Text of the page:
Published on March 3, 2011
It’s no surprise that dermatologists care about skin cancer. But what happens to a dermatologist who has a family member diagnosed with the disease?
Sunny Walia, assistant professor of dermatology and director of dermatologic laser surgery at George Washington University knows everything there is to know about sun safety, but when someone in her family was diagnosed with skin cancer, she re-dedicated herself to raising awareness in her patients.
“Any time you have a person close to you experience skin cancer, it makes you more diligent than you were before,” Walia acknowledges. “You gain an internal perspective. You feel more obligated than you normally would to educate people.”
For years, Walia has been raising awareness about skin cancer. In fact, she was involved with SkinPAC, a political action group affiliated with the American Academy of Dermatology, that helped push through legislation in Maryland requiring minors to have parental consent before using tanning beds. “Maybe it’ll go nationwide,” Walia says hopefully. “It’s a wonderful law.”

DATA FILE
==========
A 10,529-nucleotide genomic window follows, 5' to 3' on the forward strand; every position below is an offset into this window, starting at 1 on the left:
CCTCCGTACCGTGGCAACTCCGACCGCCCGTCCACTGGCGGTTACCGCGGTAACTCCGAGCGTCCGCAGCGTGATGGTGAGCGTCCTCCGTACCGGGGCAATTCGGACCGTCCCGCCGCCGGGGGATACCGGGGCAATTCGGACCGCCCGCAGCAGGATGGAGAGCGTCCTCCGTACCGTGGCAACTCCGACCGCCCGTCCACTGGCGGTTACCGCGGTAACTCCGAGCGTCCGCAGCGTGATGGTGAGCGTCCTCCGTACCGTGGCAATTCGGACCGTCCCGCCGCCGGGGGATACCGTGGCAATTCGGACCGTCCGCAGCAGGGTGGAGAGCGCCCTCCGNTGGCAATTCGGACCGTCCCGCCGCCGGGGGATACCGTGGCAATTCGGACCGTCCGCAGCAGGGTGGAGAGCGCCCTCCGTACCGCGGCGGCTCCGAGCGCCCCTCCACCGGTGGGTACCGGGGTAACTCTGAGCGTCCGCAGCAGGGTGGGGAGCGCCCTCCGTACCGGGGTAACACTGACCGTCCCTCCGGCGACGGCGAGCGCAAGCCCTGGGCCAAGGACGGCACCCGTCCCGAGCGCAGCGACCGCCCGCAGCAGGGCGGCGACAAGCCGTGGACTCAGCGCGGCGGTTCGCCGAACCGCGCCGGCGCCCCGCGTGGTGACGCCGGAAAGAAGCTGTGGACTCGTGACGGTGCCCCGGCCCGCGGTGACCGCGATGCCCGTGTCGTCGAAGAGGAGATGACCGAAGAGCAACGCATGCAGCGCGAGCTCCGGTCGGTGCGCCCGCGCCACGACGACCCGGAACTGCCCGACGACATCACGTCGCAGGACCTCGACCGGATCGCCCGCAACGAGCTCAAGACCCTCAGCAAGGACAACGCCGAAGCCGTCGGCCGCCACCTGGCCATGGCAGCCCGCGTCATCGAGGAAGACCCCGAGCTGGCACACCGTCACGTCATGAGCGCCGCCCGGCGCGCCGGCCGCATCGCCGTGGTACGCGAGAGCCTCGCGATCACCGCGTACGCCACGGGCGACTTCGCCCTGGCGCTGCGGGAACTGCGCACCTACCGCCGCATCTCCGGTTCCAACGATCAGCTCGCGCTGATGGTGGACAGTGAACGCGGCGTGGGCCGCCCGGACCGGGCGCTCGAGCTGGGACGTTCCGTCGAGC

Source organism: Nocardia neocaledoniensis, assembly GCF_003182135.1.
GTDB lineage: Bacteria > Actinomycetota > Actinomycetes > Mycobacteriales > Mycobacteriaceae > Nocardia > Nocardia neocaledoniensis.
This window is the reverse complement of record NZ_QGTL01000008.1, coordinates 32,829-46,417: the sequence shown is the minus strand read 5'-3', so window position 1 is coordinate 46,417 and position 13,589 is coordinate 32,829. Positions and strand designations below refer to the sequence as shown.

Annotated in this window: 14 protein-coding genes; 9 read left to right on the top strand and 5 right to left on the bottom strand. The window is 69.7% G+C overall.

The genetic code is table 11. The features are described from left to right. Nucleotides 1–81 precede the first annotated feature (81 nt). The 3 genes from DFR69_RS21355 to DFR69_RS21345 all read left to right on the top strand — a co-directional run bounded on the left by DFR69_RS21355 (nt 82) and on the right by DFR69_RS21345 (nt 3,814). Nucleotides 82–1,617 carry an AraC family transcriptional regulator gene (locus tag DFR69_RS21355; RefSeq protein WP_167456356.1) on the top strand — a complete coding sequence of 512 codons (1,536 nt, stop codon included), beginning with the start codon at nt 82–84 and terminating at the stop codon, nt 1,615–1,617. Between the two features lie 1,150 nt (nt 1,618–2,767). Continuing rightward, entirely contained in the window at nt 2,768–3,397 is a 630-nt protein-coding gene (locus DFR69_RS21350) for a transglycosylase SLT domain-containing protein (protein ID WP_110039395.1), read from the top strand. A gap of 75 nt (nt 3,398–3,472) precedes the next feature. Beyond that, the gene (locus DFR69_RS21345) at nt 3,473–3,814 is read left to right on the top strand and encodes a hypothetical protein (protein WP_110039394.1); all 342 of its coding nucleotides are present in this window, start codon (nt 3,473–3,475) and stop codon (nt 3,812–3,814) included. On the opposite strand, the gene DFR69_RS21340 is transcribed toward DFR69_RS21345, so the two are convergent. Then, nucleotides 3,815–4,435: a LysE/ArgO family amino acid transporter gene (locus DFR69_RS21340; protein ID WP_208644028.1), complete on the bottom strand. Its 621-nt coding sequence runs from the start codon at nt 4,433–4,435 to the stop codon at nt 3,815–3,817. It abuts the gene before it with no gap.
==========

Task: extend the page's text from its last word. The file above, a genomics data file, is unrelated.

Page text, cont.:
Walia’s personal experience with skin cancer has doubled her efforts to educate patients and herself. “When patients come in to talk about acne or psoriasis, I always hand them a brochure so that they can have a working knowledge base,” she says. “And I continue to read dermatology journals, so I stay up-to-date on the latest research findings.”
Those findings say the numbers are rising. The National Cancer Institute estimates more than a million new skin cancer cases are diagnosed annually. Rising numbers mean many people who come to Walia’s office will face a skin cancer diagnosis.
Luckily, now Walia is even better equipped to handle their emotions. “The personal experience makes you feel more empathetic. You want to put the person’s mind at ease. Being diagnosed with cancer is not the easiest thing to hear,” she notes.
“That’s why it’s so important to protect your skin by reapplying sunscreen, wearing protective clothing and avoiding tanning beds.” Walia explains. “You can keep yourself healthy.”
Reduce your risk for skin cancer. Get more expert advice from Dr. Walia about how to protect your skin and play in the sun — safely.